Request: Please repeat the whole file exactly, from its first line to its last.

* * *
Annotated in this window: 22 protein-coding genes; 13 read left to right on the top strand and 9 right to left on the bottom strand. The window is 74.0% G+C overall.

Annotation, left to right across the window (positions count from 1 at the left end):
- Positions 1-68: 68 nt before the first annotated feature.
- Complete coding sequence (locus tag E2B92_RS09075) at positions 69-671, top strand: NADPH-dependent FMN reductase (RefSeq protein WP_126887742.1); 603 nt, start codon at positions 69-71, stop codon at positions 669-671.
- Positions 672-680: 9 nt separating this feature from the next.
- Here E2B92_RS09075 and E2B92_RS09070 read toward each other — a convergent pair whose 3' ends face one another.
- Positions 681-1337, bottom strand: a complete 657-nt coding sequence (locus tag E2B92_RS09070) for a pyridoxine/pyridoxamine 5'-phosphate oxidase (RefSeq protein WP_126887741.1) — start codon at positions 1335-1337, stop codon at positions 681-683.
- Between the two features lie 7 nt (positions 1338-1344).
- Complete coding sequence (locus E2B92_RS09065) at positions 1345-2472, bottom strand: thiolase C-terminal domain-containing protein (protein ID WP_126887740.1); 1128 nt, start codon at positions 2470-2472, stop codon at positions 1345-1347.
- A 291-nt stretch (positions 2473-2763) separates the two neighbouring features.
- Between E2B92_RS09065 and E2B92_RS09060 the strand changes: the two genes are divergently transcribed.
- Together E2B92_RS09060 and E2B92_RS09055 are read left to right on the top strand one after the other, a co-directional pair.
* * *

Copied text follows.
Annotated in this window: 22 protein-coding genes; 13 read left to right on the top strand and 9 right to left on the bottom strand. The window is 74.0% G+C overall.

Annotation, left to right across the window (positions count from 1 at the left end):
- Positions 1-68: 68 nt before the first annotated feature.
- Complete coding sequence (locus tag E2B92_RS09075) at positions 69-671, top strand: NADPH-dependent FMN reductase (RefSeq protein WP_126887742.1); 603 nt, start codon at positions 69-71, stop codon at positions 669-671.
- Positions 672-680: 9 nt separating this feature from the next.
- Here E2B92_RS09075 and E2B92_RS09070 read toward each other — a convergent pair whose 3' ends face one another.
- Positions 681-1337, bottom strand: a complete 657-nt coding sequence (locus tag E2B92_RS09070) for a pyridoxine/pyridoxamine 5'-phosphate oxidase (RefSeq protein WP_126887741.1) — start codon at positions 1335-1337, stop codon at positions 681-683.
- Between the two features lie 7 nt (positions 1338-1344).
- Complete coding sequence (locus E2B92_RS09065) at positions 1345-2472, bottom strand: thiolase C-terminal domain-containing protein (protein ID WP_126887740.1); 1128 nt, start codon at positions 2470-2472, stop codon at positions 1345-1347.
- A 291-nt stretch (positions 2473-2763) separates the two neighbouring features.
- Between E2B92_RS09065 and E2B92_RS09060 the strand changes: the two genes are divergently transcribed.
- Together E2B92_RS09060 and E2B92_RS09055 are read left to right on the top strand one after the other, a co-directional pair.